It took probably 18 months of remedial work to get my mare's canter where we needed it. For the first 4 that I worked with my trainer, it was the end of show season, so I tagged along with her group, but the following year, I showed in the spring at 1 show and we decided that she was not ready to move up so it didn't make sense. Her homework wasn't done. That was April, by September, she was moved up to doing 1st2 and getting 68s. By October, she'd figured out and gotten strong enough to do the counter canter in 1st 4 and get 65-68%s. Although I would have never believed it, and did not plan to move her up until June, the current plan is to show her 2nd level in April with taking her out at a couple of schooling shows this month. And it is now easy. But it was just as hard as you describe your issue as being, and it stayed that hard for a while. Gradually, it got easier. It is a journey and while there are short cuts, it is generally best to not take them. Good luck with whatever choice you make.

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It's a discussion you need to have with your trainer, but only after she's seen you ride your horse in the pelham. I'm not one to say it can only be a horrible answer because some horses do need a "tune-up" every so often in a slightly stronger bit. I ride my own Thoroughbred in a loose ring 90% of the time on the flat, but if he has time off or has been especially strong, I put him in an eggbutt and figure eight we normally use for jumping. It gives me enough leverage for one or two rides that when we go back to the loose ring he's much softer and responsive to my aids.

However, a stronger bit is not the answer to you problems. It should be merely a refinement tool, you should get similar results in a lighter bit, and the stronger one simply makes things just a bit better. It takes some horses quite a bit of time to "get it" when it comes to dressage. My horse couldn't canter long sides when I got him. It's all about patience and dedication.

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quote:

MyMareKitty; look at your own signature line: A true rider isn't afraid of a little dirt.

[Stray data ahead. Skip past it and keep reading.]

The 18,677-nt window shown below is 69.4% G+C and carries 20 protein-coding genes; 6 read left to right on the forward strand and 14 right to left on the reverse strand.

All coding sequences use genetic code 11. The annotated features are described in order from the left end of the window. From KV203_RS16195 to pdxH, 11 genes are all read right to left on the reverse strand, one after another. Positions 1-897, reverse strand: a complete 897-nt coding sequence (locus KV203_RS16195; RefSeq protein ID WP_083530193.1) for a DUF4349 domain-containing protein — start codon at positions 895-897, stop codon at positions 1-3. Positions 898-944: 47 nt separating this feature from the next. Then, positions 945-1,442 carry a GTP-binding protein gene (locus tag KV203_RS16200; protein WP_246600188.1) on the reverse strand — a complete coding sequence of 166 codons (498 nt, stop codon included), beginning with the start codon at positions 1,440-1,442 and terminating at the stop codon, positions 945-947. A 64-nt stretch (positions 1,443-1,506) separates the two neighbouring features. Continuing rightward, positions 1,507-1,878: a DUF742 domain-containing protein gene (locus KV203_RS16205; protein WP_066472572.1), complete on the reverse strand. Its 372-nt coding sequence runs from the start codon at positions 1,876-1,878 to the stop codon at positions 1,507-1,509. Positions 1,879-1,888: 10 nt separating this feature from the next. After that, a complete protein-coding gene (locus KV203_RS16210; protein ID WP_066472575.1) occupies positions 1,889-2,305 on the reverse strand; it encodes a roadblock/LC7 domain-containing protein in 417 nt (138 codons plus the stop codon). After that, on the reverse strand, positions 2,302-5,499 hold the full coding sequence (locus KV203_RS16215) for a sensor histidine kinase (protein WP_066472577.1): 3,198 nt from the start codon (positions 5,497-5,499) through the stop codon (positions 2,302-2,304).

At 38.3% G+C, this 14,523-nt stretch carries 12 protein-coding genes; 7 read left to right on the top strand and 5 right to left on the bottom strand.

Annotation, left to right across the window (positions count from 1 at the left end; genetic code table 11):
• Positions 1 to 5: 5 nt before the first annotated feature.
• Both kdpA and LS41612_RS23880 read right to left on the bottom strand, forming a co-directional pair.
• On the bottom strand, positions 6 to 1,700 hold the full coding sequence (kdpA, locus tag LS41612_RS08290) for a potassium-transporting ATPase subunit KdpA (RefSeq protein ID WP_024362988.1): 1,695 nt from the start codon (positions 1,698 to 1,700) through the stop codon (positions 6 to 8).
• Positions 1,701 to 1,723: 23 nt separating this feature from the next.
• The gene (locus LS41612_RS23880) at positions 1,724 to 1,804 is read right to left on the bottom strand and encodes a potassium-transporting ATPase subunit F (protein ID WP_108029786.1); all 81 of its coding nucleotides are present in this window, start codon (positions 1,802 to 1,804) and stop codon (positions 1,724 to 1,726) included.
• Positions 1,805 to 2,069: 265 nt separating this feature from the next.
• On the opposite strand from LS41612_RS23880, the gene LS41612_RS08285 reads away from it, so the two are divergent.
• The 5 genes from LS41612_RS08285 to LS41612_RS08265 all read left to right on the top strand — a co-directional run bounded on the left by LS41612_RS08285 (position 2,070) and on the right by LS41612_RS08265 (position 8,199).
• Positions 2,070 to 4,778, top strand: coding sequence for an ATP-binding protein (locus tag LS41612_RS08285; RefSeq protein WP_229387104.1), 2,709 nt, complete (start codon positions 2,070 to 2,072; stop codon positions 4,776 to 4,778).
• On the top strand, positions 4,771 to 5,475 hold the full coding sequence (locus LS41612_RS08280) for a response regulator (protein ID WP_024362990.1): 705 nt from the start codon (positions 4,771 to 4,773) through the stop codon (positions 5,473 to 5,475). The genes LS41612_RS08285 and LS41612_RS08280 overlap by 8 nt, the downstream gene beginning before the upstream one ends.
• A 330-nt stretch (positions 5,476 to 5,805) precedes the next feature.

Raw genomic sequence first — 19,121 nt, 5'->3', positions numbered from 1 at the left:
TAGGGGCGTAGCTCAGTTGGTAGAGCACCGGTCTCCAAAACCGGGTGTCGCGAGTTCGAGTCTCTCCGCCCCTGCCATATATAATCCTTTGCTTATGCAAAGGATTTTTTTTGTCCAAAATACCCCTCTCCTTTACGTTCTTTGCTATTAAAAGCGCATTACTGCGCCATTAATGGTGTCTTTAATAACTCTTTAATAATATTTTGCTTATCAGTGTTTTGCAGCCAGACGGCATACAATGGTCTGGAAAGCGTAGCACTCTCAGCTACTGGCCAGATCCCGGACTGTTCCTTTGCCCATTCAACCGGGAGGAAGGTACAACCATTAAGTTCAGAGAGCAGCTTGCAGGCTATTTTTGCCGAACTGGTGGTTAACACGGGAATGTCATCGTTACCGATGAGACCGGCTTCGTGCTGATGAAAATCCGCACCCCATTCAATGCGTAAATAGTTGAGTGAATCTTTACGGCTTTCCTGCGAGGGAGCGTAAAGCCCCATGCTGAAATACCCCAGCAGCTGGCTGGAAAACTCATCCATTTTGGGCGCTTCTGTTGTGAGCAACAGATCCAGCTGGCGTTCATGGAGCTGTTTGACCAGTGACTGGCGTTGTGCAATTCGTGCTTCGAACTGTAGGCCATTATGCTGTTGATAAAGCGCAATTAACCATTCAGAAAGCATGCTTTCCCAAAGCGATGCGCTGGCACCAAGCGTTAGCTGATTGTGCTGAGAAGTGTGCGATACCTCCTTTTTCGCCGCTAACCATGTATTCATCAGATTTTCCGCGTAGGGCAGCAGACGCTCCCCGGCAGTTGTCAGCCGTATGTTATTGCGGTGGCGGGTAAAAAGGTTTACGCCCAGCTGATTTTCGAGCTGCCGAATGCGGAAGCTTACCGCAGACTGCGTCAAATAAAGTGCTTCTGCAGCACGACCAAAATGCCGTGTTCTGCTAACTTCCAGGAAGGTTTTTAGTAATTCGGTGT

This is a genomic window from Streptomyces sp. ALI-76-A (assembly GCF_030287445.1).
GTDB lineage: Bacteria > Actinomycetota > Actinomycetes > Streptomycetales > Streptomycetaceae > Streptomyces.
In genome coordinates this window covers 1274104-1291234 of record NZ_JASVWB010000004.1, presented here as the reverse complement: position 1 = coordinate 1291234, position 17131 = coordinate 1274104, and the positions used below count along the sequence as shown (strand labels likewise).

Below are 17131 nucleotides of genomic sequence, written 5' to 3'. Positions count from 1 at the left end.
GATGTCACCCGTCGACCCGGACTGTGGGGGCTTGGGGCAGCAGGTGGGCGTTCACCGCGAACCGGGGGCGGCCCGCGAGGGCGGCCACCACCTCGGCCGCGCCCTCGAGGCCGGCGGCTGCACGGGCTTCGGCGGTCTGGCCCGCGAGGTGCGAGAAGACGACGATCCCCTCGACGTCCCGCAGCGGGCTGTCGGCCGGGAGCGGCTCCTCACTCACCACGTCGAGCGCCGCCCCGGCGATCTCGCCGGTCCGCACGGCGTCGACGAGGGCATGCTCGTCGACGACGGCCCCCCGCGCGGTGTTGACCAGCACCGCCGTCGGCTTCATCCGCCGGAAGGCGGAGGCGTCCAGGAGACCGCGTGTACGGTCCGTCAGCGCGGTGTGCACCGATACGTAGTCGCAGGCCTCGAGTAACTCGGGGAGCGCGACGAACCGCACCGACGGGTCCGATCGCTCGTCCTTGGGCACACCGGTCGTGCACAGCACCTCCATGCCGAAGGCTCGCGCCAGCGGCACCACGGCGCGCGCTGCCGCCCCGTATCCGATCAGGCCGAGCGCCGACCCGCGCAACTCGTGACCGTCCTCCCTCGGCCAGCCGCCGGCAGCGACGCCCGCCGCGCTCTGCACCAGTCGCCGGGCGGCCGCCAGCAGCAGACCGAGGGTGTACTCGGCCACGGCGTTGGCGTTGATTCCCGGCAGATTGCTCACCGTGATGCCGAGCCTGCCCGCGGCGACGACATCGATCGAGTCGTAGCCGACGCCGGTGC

And working through a horse's problems is part of the dirt. But it is also the fertilizer on which beautiful things will grow. And as any true gardener knows, it is the quality of the foundation: the dirt and the seeds, which will eventually result in beautiful flowers and plants.

Pulling your horse's head into a frame won't help her move correctly through her body. It won't help her become softer in the bridle. In fact, over time, it is very likely that the response you get now in the pelham will gradually disappear until neither the snaffle nor the pelham results in the desired frame.

Your dressage rider friends and your trainer may have all agreed that your horse is difficult. Fine. That simply means you have your work cut out for you. And in dressage there is ALWAYS something to work on, so it really isn't that big a deal. Dressage, as Charles De Kunffy very astutely pointed out, is for people who enjoy the journey, not for people who just want to "be there." And the journey IS the day to day schooling; the work.

If you don't want the work, if you "just want to be like blah," as you so elegantely stated, then don't worry about her frame or headset and just goof around. No, you won't advance very much doing this, but at least you'll succeed in being "like blah."

Very well said!

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thanks for your help! and no im deffinitly not doing this all the time. i've been really working on getting her round..it was just a little experiment to see how she'd act. im so excited to get back into dressage! thanks for everything guys!

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I only ride my old schoolmaster in his double bridle every once in a while. Yes, he is more through in it, but he needs to be the same in a snaffle and not rely on the double bridle... [big Grin]